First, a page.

Moshe Ndiki ventures into business, but the road has not been easy

By Dieketseng Maleke Time of article published Apr 29, 2021

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Media personality Moshe Ndiki, known for his acting and presenting skills, has dived into the world of entrepreneurship.

Business Report Online caught up with Ndiki to find out more about his business ventures.

He recently launched a spice range and also owns a television production company.

The bubbly media personality told BRO that his penchant for business originated from seeing his entrepreneur mother run her security and catering companies.

“I always looked up to her, the way she focused on the quality of her deliverables. Just watching her and helping her with emails gave me an understanding of running a business. She was always an inspiration for me. I knew one day I would also have my own business,” he said.

Ndiki’s journey to running businesses started five years ago when he was an unemployed graduate after obtaining a television and media degree.

“I have a BA degree in performing arts, and after completing it I was ready to get discovered, but I was not getting a job in television. I decided to turn my passion into business”.

He opened Moshe’s kitchen, a catering company, which started out as a soup kitchen and settled on producing spices.

“Spices provide such an adventure – just playing around with them, mixing them, you can come up with a different blend,” Ndiki said.

He chose the spice industry because he felt people had little knowledge of the health implications of consuming spices.

“My spices are MSG-free, which means they don’t have flavourings, they don’t have added preservatives. Our shelf life is one year. Some spices tend to be salty, and that means they are not healthy,” he said.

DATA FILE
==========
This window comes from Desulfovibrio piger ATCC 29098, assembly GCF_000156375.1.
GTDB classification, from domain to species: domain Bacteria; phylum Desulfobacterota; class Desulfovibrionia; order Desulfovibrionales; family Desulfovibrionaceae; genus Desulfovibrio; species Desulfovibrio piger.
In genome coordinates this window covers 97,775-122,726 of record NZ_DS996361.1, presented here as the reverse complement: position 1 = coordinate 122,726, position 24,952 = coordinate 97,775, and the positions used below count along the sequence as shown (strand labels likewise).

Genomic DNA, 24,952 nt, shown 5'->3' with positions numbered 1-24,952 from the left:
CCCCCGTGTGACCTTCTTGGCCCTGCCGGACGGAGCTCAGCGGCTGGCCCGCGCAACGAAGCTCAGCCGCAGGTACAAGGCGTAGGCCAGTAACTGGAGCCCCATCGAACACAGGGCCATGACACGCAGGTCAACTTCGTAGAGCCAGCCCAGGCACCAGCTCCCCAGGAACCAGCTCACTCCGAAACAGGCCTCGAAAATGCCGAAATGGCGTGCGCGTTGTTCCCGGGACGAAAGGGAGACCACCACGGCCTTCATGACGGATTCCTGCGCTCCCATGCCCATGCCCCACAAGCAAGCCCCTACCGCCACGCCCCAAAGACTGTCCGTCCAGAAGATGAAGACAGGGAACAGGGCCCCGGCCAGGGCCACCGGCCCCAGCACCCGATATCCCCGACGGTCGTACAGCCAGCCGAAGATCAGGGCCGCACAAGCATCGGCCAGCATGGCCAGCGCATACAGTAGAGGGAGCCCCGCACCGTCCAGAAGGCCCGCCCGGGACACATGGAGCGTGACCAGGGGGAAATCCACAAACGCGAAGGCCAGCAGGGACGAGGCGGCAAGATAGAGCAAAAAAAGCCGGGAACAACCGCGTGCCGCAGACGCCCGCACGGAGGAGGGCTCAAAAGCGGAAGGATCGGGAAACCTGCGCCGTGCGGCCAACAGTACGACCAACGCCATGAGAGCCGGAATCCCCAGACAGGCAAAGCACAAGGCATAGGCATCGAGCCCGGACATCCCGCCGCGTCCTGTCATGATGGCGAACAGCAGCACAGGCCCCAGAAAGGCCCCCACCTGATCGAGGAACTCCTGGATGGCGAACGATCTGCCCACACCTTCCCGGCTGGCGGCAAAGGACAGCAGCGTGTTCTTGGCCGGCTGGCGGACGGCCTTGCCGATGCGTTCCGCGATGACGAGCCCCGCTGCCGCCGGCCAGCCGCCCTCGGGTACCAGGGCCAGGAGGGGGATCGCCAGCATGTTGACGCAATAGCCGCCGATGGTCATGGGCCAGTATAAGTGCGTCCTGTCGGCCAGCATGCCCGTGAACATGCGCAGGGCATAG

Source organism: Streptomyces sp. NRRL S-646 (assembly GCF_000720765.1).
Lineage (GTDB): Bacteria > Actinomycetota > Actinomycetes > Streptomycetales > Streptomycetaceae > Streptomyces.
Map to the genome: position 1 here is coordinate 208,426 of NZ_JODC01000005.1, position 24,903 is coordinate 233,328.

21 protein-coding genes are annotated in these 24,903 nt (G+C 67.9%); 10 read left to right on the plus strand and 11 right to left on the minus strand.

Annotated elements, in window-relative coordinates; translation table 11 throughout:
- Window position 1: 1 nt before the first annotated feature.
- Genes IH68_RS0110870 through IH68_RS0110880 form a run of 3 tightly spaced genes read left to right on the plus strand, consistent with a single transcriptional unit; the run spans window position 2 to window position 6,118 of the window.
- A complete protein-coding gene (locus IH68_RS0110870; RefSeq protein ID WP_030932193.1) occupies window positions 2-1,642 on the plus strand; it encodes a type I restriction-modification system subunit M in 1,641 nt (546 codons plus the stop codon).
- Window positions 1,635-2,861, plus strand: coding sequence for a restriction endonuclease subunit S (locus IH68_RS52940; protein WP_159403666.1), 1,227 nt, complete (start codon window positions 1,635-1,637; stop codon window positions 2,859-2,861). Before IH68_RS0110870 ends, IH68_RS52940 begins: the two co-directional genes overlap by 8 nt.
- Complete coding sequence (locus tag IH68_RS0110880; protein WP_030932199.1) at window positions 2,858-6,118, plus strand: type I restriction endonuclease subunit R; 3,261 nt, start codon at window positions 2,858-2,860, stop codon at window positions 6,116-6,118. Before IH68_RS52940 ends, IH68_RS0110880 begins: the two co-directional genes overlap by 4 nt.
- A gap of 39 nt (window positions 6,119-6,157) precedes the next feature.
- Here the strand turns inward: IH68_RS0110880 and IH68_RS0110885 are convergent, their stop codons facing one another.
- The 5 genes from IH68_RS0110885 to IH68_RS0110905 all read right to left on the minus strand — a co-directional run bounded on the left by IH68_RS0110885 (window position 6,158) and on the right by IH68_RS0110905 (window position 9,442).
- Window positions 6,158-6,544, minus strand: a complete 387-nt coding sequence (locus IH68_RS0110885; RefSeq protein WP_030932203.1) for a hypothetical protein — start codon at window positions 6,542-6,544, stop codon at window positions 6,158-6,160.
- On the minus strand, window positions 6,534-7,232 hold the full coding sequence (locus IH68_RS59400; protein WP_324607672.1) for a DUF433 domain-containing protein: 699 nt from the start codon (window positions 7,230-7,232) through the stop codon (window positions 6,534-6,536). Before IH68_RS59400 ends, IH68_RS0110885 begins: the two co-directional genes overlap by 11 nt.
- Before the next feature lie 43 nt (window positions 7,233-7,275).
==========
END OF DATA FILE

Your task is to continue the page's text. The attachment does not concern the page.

He added that his spices were are also banting friendly. Banting is a weight-loss diet based on limiting eating carbohydrates, especially those of a starchy or sugary nature.

Ndiki said he was involved in the production of the spices from start to finish.

“I’m involved in the way the spice range looks; how I want the spices to taste; what message I want to convey. For example, the chicken spice contains 90% chicken spice, 5% garlic, and 5% oregano,” he said.

Starting the spice business has not been smooth sailing for Ndiki.

“Some of the challenges I encountered include financial constraints, hence it took me five years to open my business. Trying to get the product right, especially since it was something I’d never done before, was also a challenge,” he said.

Another challenge was researching the product and ultimately having it on retailers' shelves.

“You have to learn the meaning of specific barcodes, how to purchase barcodes, how to get your product to be SABS-approved. There are many certificates you have to apply for to get your product to be shelf-worthy,” he said.

Despite the hurdles, Ndiki's hard work finally paid off.

“The reception of the spice range has been amazing. I’ve been getting orders non-stop. I’ve also been receiving good feedback from other businesses and other entrepreneurs.”

Ndiki employs a total of 21 people at his television production and spice business.

“I have a headcount of 16 people working on the spices. On my production business, I employ five.

“I want to tell real South African stories on an international level. I love storytelling, I love being in production,” he said.

“I feel like something is lacking in the television industry in terms of telling our stories. We’re unable to tell them to the fullest extent because of how much we’re allowed to show on TV. I want to show the rawness of the South African story. We always hear about the American dream, but what about the South African dream? What is the South African dream?” Ndiki asked.

He said he would produce films, documentaries and dramas through his production company.

Ndiki advises other aspiring entrepreneurs to have patience and perseverance.

“At some point, you will lose your mind, but you’ll get it back. Don’t worry if things don’t go your way, something is in the process. You are at the right place.

“Restructure, rebrand … as long as you are still alive, there is always a way to make it work.”


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